Day Seven: Sedburgh to Sorbietrees

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Best day of the ride for several reasons. Principally an early morning revelation that seemed to put everything about the trip into a new perspective for me, and to offer up the prospect of switching off the washing machine and enjoying the remaining days.

Tom’s friend Andy was waiting for us as we finished our breakfast in The Dalesman. Andy is, at least to a puny city type like me, a big lad and a great bike rider. Climbing the first little hill in town to pick up Rob and beginning to weigh up the prospect of dropping behind both Tom and Andy throughout the day, I was struck, as if from nowhere, by the liberating realisation that Tom is, or has the full makings of, a really great cyclist. Looking back at all the people who have joined us so far on the ride, I can’t think of a single one who Tom hasn’t kept pace with at the front of the group, despite his extra 5kg of luggage and the hundreds of additional miles he’s got in his legs by now. He’s a stone lighter than me, strong and wiry from a lifetime of climbing cliffs and has a cyclists attitude, pushing every pedal-stroke hard and riding every trip flat out whether it’s 7 miles or 70.

What a relief. I’m none of those things, so why bother with the churning anxieties about keeping up? I could feel the weight lifting from my shoulders and, for the first time since Day One, I rode the distance with what felt like a smile on my face.

We climbed imposing Cumbrian hills, hammered memorably down the sides of river valleys, dodged cows, spotted ostriches and had Indonesian pasties in the Ravenhouse Stores, Kirkoswald. Andy is a generous and funny rider, helping to fix minor mechanical problems and, I suspect, never really stretching his legs out more than he needed to.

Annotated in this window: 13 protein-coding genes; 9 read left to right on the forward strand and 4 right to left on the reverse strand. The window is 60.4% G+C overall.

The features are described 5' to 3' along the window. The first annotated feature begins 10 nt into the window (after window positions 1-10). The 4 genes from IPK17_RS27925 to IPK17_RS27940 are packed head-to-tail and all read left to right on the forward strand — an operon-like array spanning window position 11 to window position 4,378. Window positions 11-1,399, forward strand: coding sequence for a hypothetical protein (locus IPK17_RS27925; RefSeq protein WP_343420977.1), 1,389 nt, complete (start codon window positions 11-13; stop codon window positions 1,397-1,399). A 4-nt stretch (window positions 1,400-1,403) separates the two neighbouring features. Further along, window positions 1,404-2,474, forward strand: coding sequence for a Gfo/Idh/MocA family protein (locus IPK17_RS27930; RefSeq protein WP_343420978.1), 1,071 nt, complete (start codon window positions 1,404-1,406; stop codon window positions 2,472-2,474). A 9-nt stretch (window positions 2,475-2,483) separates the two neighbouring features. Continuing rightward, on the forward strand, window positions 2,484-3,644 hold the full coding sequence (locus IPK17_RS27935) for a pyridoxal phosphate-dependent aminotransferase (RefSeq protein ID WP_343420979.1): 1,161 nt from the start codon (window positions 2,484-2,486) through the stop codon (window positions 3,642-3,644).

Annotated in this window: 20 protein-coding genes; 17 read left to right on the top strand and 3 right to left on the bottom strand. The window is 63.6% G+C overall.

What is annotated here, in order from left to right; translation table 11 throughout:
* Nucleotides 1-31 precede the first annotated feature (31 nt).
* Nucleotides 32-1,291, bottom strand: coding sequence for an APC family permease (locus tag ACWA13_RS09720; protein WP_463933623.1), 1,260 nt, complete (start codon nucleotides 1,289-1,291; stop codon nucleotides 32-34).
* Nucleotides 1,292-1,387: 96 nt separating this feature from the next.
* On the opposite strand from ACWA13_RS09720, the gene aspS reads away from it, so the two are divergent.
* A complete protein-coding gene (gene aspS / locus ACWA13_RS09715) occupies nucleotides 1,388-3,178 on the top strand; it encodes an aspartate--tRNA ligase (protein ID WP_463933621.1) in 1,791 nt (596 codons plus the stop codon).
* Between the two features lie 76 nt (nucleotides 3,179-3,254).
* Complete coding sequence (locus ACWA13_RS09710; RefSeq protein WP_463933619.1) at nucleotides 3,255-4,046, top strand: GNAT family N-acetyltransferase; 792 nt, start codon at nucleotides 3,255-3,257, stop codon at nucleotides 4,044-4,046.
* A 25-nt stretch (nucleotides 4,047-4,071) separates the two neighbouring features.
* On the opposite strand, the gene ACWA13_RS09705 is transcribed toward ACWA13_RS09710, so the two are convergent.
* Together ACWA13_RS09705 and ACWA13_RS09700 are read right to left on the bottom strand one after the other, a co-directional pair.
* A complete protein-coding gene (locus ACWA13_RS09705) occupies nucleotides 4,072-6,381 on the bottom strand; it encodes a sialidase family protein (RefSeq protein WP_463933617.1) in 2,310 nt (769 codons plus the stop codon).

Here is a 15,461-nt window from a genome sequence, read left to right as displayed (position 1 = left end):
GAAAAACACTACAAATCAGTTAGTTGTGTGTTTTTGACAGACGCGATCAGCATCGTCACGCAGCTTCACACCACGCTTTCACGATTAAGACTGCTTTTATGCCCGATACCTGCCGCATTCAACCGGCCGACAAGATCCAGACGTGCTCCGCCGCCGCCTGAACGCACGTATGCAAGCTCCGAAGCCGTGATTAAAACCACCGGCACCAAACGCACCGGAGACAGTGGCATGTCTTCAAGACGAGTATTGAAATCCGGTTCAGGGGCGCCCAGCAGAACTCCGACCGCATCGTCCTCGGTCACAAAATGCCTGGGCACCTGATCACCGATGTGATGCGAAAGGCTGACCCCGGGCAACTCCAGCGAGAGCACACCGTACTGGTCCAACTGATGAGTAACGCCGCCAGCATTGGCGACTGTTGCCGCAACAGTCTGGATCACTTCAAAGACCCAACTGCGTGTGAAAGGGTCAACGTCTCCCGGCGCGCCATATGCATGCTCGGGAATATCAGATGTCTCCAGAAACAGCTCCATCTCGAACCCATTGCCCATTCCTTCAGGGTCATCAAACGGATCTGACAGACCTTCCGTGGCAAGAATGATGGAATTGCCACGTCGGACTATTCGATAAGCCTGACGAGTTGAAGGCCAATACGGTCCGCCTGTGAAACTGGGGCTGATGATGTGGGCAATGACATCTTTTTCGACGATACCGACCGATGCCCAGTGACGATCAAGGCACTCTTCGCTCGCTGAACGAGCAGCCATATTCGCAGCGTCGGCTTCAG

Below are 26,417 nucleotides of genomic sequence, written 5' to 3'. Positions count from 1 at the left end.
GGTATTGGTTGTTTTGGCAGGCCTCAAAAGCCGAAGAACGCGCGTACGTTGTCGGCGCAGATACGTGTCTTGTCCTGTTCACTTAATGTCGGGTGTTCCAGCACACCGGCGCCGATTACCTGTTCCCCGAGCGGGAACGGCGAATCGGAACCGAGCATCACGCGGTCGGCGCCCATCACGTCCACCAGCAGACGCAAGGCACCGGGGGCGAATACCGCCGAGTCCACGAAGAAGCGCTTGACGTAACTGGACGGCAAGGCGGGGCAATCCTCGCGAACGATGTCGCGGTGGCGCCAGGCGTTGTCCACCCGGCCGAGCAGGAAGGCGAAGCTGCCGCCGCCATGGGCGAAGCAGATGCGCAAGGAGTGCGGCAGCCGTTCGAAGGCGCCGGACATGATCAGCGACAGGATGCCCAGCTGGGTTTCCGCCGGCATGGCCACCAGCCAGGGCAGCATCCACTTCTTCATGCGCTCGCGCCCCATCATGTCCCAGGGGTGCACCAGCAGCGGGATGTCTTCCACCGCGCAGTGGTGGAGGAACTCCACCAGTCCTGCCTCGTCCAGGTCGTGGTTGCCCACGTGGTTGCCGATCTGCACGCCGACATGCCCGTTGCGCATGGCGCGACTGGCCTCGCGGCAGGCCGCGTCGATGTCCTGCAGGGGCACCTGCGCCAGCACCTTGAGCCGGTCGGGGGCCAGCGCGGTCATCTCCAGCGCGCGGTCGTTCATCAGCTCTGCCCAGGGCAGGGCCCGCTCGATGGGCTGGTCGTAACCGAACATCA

Along with my new and highly satisfactory settlement regarding my place in the riding pack came the realisation that, despite my current undertaking, I’m probably not cut out to be a cyclist. I recall Bill from the Bike Shed in Exeter telling me that during his Lands’ End to John O’Groats ride he, “felt himself changing into a cyclist”. It’s one of the things i’ve been looking forward to experiencing myself. I realised today that it’s not going to happen. Instead of getting stronger and better, I’m pushing on as best I can and hoping to make it to the end. I’m pretty disappointed about that, but at least i’ve learned something.

I have burning lactic acid pain in my legs now after only the shortest of stops and it’s taking longer and longer to clear. I have also to report a worrying deterioration down the back of the cycling shorts. Not sure quite how i’m going to get back into the saddle in the morning.

I think I’m on the way to concluding that this trip is about it for me as far as cycling goes. I’ll carry on, and hopefully stay strong, but I sense i’ve gone about as far as I can take it now. No jokes about taking it further by riding into the sea of Scotland and making for Orkney.

Stunning scenery. Huge valleys carved by ice. The famous Vale of Eden Drumlins. Deep, dark forests stretching over the horizon. And when we arrived, a fine B&B complete with a talkative Vietnamese Pot-bellied Pig. Then I fell for a joke about a cleaner who couldn’t hoover.

Like I said, a good day.

585 official miles down. Think we’re well over 600 though.

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